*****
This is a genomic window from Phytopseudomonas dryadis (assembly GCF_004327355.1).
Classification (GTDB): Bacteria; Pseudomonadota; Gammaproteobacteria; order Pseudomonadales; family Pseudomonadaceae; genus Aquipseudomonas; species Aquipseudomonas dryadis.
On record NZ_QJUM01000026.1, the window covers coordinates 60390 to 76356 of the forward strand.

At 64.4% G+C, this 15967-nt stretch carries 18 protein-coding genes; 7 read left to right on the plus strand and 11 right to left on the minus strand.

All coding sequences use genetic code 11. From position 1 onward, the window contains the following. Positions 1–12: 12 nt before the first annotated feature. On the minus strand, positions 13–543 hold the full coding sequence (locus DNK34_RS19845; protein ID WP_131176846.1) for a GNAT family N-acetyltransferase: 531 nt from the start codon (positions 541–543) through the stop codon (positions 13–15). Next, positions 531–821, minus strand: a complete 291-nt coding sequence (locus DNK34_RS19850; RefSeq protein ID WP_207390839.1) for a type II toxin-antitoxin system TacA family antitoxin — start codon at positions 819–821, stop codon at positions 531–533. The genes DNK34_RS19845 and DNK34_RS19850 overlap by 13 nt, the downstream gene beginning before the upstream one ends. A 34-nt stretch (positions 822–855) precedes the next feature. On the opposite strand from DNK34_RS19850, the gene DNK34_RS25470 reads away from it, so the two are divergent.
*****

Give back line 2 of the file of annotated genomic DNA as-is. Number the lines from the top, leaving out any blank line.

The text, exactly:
Classification (GTDB): Bacteria; Pseudomonadota; Gammaproteobacteria; order Pseudomonadales; family Pseudomonadaceae; genus Aquipseudomonas; species Aquipseudomonas dryadis.